• 50 Years - A Million Thanks
SHADOW PLAY
FOCUS ON: INDONESIA LIVING DANGEROUSLY THE NEW DEMOCRACY ABOUT THE FILM RESOURCES EDUCATION
Education


The two learning activities pose questions to facilitate student understanding of the SHADOW PLAY's content and concepts. Students might read supplemental information to prepare for and participate in each learning activity.

In Lesson 1, students explore the rise to power of Indonesia's infamous General Suharto and the circumstances leading to the nation's violent struggle against the Communist Party (PKI). Then, students will perform a learning activity in which they make shadow puppets that represent characters and forces at play in the events described in the film.

In Lesson 2, after exploring the Suharto regime and its military rise to power, students will examine the fall of a dictator, and the unique challenges his or her absence presents to the country. In their research and decision-making, the students will gain a deeper understanding of the complexities of establishing a stable democratic society.



Lesson Plans

Lesson 1: A Shadow Play: The Origins of Dictatorship
Lesson 2: In the Light of Day: Reconciliation after a Dictatorship



Background Reading

Use the following selected articles from this Web site to provide students with background reading on events in Indonesia. You may print these pages, and photocopy them for distribution to students.

General Suharto:
Taking advantage of the opportunity to consolidate power, Suharto began a ruthless military campaign to wipe out the Communist Party. He oversaw a bloody purge of Communists and suspected Communists between 1965 and 1966 that resulted in mass murders in villages and towns across the country.

History Speaks:
Recently declassified documents reveal the role the United States played in Indonesian events as General Suharto moved to destroy the Indonesian Communist Party (PKI).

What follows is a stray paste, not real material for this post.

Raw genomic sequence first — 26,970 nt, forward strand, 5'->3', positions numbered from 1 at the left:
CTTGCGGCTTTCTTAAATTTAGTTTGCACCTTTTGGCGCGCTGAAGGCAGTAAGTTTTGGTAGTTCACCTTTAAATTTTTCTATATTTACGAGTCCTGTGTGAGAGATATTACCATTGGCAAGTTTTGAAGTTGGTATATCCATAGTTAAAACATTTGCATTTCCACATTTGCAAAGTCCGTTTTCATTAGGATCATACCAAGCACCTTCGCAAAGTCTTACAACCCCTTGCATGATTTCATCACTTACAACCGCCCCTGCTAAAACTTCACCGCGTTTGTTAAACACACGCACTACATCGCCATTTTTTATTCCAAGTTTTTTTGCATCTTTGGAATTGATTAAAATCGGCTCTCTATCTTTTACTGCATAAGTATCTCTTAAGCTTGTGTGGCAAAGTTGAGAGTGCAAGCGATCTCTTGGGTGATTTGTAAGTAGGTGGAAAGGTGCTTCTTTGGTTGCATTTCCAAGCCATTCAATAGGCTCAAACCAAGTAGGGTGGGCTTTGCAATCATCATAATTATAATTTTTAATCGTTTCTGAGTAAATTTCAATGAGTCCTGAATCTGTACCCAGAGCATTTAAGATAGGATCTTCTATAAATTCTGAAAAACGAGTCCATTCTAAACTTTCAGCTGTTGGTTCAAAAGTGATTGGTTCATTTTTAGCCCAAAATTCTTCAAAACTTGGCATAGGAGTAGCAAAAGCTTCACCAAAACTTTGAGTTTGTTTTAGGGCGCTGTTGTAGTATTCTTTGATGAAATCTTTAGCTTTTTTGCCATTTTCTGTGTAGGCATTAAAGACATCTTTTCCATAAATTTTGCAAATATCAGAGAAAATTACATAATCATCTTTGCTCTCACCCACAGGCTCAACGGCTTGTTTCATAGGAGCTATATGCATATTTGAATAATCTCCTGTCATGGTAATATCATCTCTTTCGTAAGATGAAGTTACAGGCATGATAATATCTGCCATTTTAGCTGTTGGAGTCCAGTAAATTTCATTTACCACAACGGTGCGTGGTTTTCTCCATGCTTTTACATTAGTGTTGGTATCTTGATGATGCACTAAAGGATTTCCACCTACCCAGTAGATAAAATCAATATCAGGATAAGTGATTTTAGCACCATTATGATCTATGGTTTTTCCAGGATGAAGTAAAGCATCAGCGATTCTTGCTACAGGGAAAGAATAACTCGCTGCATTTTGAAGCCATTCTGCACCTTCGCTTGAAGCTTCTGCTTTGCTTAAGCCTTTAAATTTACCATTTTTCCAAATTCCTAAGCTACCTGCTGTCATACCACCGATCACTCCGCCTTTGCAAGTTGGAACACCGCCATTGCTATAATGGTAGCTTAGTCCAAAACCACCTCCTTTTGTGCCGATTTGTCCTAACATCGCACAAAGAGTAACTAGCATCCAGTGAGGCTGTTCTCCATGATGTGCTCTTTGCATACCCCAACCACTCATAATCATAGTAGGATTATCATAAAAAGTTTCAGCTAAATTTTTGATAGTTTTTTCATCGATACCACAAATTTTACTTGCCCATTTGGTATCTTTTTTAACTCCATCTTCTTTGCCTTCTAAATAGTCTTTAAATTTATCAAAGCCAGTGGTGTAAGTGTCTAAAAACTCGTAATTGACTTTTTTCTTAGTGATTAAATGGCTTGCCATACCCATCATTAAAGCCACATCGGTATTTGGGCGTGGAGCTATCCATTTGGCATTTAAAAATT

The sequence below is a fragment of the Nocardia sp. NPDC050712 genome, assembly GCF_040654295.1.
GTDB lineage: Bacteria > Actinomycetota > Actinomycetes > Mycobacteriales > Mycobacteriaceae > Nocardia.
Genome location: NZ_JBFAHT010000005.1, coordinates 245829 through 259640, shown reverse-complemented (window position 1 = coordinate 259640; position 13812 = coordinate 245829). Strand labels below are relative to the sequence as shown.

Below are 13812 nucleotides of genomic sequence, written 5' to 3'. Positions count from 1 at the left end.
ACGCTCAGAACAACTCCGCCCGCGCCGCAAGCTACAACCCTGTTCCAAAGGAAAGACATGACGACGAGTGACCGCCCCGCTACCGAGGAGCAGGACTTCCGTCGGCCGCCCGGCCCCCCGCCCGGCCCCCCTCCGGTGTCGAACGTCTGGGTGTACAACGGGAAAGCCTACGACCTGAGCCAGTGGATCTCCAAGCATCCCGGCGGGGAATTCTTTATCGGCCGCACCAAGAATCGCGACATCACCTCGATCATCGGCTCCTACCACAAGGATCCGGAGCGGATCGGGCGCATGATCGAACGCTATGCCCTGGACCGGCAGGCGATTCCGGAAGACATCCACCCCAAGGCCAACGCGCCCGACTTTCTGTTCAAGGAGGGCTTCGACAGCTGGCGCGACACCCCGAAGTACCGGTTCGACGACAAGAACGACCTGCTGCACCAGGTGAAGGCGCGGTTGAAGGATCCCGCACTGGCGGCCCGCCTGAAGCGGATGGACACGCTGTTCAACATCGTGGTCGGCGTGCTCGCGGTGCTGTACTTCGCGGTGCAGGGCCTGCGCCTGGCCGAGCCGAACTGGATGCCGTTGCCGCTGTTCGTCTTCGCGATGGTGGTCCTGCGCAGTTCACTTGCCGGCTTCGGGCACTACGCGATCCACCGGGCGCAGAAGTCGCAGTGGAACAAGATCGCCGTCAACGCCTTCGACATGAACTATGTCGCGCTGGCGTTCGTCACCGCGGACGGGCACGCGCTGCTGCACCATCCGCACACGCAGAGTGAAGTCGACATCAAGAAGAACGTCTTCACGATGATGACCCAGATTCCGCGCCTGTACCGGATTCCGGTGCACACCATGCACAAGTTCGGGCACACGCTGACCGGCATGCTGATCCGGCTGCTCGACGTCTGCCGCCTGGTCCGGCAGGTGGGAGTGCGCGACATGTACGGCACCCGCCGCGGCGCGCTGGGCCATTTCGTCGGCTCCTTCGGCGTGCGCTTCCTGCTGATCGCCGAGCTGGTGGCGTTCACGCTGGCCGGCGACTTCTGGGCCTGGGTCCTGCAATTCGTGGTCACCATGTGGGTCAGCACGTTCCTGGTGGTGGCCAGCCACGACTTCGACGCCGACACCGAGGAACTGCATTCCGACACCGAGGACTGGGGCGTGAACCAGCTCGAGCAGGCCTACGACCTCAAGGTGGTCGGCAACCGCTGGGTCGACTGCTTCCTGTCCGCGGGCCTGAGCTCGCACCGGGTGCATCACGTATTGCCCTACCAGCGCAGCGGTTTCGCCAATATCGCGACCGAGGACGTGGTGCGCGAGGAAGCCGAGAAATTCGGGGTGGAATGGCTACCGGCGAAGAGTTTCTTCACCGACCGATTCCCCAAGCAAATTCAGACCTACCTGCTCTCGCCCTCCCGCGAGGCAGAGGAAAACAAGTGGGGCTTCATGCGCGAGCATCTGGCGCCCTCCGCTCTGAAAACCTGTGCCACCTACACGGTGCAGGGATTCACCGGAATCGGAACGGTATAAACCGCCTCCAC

Indonesia Today:
Indonesia's current president has to balance the West's demand for security against a rising tide of Islamic militancy sweeping through her predominantly Muslim nation with the rise of militant groups like Laskar Jihad (Holy War), a fundamentalist Islamic militia formed in 2000, that claims to have a standing army of 10,000 fighters throughout Indonesia and has been linked to forced religious conversions and the recent killing of more than 5,000 Christians in the Maluccas Islands.

Dictatorship to Democracy:
Indonesia's president must hold the country together while it is battered by armed separatist forces and increasingly bloody outbreaks of ethnic and religious violence. She also has to deal with rooting out Islamic terrorist cells linked to Al Qaeda, rampant corruption, a weak judiciary system, and serious economic problems. And if that weren't enough, she has inherited a military that is accustomed to running the country with an iron hand, without civilian interference.

Reconcillation:
On January 5, 2002, the JAKARTA POST reported that the Indonesian government had drafted a bill creating a Truth and Reconciliation Commission. The commission is intended to document human rights abuses committed under both the Sukarno and Suharto regimes, and to find a path toward national forgiveness and reconciliation.


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Continue to Lesson Plan 1
Photo of a young Indonesian girl

A young Indonesian girl enjoys a festival celebrating the independence of her country.

© 2002 Educational Broadcasting Corporation. All rights reserved.


Real Player 56k T1 Real Player 56k T1 Introduction Lesson Plans Lesson Plan 1 Lesson Plan 2 National Standards Resources